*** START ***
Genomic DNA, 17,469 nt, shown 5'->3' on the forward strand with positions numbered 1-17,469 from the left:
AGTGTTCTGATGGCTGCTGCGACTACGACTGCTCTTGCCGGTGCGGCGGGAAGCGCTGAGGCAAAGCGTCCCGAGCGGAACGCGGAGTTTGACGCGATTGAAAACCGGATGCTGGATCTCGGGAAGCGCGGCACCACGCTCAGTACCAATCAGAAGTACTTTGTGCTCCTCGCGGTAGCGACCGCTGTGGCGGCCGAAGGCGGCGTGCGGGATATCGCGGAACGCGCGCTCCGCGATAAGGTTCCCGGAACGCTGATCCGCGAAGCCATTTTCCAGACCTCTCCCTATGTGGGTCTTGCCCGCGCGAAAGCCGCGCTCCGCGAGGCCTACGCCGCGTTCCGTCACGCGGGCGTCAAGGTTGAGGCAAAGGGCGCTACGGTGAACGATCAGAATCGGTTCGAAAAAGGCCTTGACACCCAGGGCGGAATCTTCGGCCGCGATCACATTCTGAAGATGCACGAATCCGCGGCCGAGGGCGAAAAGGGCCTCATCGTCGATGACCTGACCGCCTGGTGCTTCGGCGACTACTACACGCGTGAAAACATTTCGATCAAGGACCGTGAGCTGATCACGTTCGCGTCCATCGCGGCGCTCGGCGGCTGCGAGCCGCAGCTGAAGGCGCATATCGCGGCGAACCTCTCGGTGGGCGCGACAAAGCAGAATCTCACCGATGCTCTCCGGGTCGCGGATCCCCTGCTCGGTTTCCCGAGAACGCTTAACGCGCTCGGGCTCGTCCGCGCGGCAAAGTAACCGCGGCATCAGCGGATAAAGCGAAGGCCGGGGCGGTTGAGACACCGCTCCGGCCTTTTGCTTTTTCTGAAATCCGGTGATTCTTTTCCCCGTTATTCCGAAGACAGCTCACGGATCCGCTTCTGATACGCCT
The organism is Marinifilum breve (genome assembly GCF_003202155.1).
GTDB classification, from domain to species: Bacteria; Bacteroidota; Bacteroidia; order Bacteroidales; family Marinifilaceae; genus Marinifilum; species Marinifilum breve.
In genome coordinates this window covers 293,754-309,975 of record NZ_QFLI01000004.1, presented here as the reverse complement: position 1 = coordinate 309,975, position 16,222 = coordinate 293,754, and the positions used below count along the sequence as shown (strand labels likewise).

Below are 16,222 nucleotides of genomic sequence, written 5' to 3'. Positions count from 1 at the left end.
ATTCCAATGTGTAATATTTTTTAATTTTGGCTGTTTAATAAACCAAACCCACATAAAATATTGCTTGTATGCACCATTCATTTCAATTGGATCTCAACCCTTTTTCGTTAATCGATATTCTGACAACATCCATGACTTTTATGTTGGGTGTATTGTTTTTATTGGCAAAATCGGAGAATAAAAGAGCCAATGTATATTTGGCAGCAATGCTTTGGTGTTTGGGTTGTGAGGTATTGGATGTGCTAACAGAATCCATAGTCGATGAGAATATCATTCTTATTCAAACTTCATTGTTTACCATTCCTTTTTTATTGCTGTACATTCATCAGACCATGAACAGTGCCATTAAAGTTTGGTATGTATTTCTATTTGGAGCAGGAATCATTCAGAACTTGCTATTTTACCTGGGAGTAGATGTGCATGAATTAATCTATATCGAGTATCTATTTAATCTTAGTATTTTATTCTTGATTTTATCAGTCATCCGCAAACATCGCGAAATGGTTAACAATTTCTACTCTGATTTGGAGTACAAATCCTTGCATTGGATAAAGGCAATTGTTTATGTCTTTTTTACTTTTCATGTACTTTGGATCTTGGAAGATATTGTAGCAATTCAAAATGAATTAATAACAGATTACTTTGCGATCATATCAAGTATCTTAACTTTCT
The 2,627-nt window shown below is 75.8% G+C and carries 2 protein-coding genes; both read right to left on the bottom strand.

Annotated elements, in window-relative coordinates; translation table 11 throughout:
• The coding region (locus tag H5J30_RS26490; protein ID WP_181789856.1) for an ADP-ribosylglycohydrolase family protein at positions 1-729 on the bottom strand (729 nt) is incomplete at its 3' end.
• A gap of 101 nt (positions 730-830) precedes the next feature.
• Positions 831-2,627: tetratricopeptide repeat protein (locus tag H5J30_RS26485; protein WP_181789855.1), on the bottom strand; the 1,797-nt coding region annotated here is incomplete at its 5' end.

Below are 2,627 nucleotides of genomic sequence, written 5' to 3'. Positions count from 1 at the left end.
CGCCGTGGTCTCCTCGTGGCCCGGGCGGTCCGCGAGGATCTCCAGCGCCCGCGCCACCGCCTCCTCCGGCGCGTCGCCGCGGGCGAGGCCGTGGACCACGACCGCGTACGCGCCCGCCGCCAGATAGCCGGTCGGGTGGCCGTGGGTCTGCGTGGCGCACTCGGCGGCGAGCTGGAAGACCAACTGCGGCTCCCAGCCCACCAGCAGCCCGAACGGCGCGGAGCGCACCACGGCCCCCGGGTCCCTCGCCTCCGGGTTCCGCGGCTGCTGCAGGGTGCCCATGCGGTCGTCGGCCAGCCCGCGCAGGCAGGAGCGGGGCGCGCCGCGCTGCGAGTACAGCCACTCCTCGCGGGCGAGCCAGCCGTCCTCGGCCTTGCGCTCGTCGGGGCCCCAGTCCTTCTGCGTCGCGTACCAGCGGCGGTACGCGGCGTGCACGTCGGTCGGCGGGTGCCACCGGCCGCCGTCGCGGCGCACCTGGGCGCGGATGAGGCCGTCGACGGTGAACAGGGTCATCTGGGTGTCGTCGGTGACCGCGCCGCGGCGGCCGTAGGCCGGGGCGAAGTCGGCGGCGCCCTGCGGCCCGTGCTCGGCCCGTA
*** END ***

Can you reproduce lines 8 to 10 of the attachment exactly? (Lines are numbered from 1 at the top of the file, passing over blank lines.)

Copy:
The 2,627-nt window shown below is 75.8% G+C and carries 2 protein-coding genes; both read right to left on the bottom strand.

Annotated elements, in window-relative coordinates; translation table 11 throughout:
• The coding region (locus tag H5J30_RS26490; protein ID WP_181789856.1) for an ADP-ribosylglycohydrolase family protein at positions 1-729 on the bottom strand (729 nt) is incomplete at its 3' end.